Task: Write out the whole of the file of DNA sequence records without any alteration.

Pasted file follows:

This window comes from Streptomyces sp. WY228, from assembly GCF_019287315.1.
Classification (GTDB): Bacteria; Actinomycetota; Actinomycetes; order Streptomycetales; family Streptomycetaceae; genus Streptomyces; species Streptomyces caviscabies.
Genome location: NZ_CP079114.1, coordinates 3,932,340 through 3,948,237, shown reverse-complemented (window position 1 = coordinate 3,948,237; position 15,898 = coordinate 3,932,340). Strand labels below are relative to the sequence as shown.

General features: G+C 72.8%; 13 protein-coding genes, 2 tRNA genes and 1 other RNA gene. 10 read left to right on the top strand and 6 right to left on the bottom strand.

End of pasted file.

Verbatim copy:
This window comes from Streptomyces sp. WY228, from assembly GCF_019287315.1.
Classification (GTDB): Bacteria; Actinomycetota; Actinomycetes; order Streptomycetales; family Streptomycetaceae; genus Streptomyces; species Streptomyces caviscabies.
Genome location: NZ_CP079114.1, coordinates 3,932,340 through 3,948,237, shown reverse-complemented (window position 1 = coordinate 3,948,237; position 15,898 = coordinate 3,932,340). Strand labels below are relative to the sequence as shown.

General features: G+C 72.8%; 13 protein-coding genes, 2 tRNA genes and 1 other RNA gene. 10 read left to right on the top strand and 6 right to left on the bottom strand.